Haihong Yang, Associate Professor of Chinese
Associate Professor of Chinese
University of Delaware
109 Jastak-Burgess Hall
Newark, DE 19716
Haihong Yang is Associate Professor of Chinese Studies and Asian Studies at the University of Delaware. She specializes in Chinese women's literature and culture and literary translation. Her book Women's Poetry and Poetic in Late Imperial China: A Dialogic Engagement (Lexington Books, 2017) examines women-authored poems and poetic criticism in the Ming (1368-1644) and Qing (1644-1912) dynasties. In this book, she explores the poetic forms and devices women poets employed and analyzes how they asserted their own agency to negotiate their literary, social, and political concerns. She also investigates the interactions between women's poetic creations and existing male scholars' discourses and probes how these interactions generated innovative self-identities and renovations in poetic forms and aesthetics. She has published essays in Chinese Literature: Essays, Articles, Reviews (CLEAR), Tamkang Review, and Nan Nü: Men, Women, and Gender in China. Currently she is working on two book manuscripts one of which is about women and history in Chinese cultural products. The other project is a comparative study of British and Chinese women's poetry in the seventeenth to nineteenth centuries.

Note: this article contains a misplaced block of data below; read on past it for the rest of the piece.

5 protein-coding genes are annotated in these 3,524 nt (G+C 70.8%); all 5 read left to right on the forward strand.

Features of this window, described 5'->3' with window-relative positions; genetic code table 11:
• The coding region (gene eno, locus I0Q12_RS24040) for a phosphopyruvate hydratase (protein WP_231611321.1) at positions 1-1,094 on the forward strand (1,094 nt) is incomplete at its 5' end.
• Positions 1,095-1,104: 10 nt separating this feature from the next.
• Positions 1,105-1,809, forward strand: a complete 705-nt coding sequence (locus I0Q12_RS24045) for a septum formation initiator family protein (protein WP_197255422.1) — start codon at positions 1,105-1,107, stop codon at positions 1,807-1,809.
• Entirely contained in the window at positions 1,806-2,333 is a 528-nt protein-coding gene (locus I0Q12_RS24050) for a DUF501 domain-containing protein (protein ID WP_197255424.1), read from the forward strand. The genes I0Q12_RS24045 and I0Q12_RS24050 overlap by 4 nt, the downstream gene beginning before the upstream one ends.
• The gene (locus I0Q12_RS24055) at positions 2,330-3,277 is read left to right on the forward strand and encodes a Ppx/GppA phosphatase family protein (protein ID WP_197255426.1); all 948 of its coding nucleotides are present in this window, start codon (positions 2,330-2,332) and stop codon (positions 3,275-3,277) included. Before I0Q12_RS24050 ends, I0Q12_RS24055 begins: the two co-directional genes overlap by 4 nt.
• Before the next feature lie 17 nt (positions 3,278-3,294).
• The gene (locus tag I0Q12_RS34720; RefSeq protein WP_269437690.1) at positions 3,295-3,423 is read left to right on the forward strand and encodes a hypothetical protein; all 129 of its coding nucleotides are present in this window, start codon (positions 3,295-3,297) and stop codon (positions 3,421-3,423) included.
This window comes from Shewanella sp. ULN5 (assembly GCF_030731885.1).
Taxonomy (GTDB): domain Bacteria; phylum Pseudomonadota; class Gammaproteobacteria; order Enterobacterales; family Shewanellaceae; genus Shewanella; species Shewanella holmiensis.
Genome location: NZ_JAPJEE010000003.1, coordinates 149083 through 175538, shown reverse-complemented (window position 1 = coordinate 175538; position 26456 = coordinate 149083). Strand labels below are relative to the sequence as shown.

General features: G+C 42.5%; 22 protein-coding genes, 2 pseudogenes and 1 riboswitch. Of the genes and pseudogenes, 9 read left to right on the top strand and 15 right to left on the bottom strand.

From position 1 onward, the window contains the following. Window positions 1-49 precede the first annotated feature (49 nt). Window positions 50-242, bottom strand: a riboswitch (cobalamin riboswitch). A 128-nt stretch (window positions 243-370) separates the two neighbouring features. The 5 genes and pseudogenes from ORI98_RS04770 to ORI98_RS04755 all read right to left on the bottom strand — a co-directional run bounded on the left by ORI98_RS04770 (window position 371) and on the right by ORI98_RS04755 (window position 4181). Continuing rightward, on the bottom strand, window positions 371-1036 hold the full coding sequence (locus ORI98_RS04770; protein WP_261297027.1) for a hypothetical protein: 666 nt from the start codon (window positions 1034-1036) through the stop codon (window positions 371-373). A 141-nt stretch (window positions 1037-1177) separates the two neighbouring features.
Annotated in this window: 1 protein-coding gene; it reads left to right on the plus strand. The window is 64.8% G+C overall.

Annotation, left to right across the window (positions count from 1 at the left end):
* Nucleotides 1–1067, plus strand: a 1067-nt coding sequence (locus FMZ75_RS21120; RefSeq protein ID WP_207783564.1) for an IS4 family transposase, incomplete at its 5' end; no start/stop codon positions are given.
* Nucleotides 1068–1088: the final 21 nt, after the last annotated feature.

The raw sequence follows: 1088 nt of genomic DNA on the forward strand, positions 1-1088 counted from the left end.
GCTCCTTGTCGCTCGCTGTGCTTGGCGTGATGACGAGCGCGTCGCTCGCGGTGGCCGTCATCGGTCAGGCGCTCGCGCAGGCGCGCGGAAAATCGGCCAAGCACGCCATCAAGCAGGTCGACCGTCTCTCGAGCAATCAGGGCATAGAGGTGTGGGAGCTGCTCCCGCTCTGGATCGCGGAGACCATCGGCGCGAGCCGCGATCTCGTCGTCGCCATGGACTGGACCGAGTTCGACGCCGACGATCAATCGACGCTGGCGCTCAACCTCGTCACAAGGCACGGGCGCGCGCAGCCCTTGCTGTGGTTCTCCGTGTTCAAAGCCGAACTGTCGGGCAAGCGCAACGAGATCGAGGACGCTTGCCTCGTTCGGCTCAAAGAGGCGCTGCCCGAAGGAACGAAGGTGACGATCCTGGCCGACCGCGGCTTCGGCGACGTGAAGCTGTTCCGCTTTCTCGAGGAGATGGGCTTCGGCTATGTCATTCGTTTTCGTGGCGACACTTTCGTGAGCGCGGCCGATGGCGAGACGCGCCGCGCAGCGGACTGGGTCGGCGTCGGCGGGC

Haihong Yang's teaching interests include Chinese language classes of all levels, and courses of Chinese literature and culture in translation. She is currently offering a courses of translation between Chinese and English.
Comparative Literature, University of Iowa, 2010
English, Fudan University, China, 1995
Women's Poetry and Poetic in Late Imperial China: A Dialogic Engagement Lexington Books, 2017
Women's Poetry and Poetic in Late Imperial China is the first research monograph on how women writers in late imperial China contributed to the evolution and expansion of the literary genres of lyric poetry and poetic criticism. Focusing on the interactions between women's poetic creations and the predominant (male) literati writing tradition, the book explores the poetic forms in which women wrote and investigates the poetic devices which women innovatively employed to create agency and negotiate their literary, social, and political concerns. It recognizes the contributions of women-authored poems and criticism to the construction and evolution of a distinct women's poetic tradition. It argues that gentry-class women used lyric poetry and poetic criticism as an important vehicle to engage themselves in the construction and modification of important discourses, be they cultural, social, or political.
"This engaging monograph on women's poetic practice in late imperial China provides fresh insights into historical women's gendered intervention into the mainstream literary tradition. Through astute analysis of exemplary works, Haihong Yang skillfully shows how women succeeded in appropriating a long-established poetic language to make their writing a new and vital part of China's literary legacy well-deserving of recognition." — Grace S. Fong, McGill University
Office Hours upon request
This Page Last Modified On: